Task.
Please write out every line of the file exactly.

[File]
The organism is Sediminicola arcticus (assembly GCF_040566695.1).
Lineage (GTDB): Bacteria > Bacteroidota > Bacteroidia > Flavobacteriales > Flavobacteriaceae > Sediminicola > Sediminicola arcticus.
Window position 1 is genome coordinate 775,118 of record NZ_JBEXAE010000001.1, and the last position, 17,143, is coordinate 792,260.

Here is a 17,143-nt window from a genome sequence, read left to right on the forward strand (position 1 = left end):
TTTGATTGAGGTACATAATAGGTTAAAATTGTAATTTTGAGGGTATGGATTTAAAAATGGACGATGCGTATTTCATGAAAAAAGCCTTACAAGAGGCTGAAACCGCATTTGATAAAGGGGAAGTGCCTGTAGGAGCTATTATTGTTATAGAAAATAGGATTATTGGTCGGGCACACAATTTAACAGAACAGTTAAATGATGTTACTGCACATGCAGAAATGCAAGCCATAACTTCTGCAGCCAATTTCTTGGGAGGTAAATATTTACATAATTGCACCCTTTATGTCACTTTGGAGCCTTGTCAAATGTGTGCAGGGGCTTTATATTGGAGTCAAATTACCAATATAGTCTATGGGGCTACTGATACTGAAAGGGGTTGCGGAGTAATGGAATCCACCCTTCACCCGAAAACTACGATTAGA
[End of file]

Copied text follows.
The organism is Sediminicola arcticus (assembly GCF_040566695.1).
Lineage (GTDB): Bacteria > Bacteroidota > Bacteroidia > Flavobacteriales > Flavobacteriaceae > Sediminicola > Sediminicola arcticus.
Window position 1 is genome coordinate 775,118 of record NZ_JBEXAE010000001.1, and the last position, 17,143, is coordinate 792,260.

Here is a 17,143-nt window from a genome sequence, read left to right on the forward strand (position 1 = left end):
TTTGATTGAGGTACATAATAGGTTAAAATTGTAATTTTGAGGGTATGGATTTAAAAATGGACGATGCGTATTTCATGAAAAAAGCCTTACAAGAGGCTGAAACCGCATTTGATAAAGGGGAAGTGCCTGTAGGAGCTATTATTGTTATAGAAAATAGGATTATTGGTCGGGCACACAATTTAACAGAACAGTTAAATGATGTTACTGCACATGCAGAAATGCAAGCCATAACTTCTGCAGCCAATTTCTTGGGAGGTAAATATTTACATAATTGCACCCTTTATGTCACTTTGGAGCCTTGTCAAATGTGTGCAGGGGCTTTATATTGGAGTCAAATTACCAATATAGTCTATGGGGCTACTGATACTGAAAGGGGTTGCGGAGTAATGGAATCCACCCTTCACCCGAAAACTACGATTAGA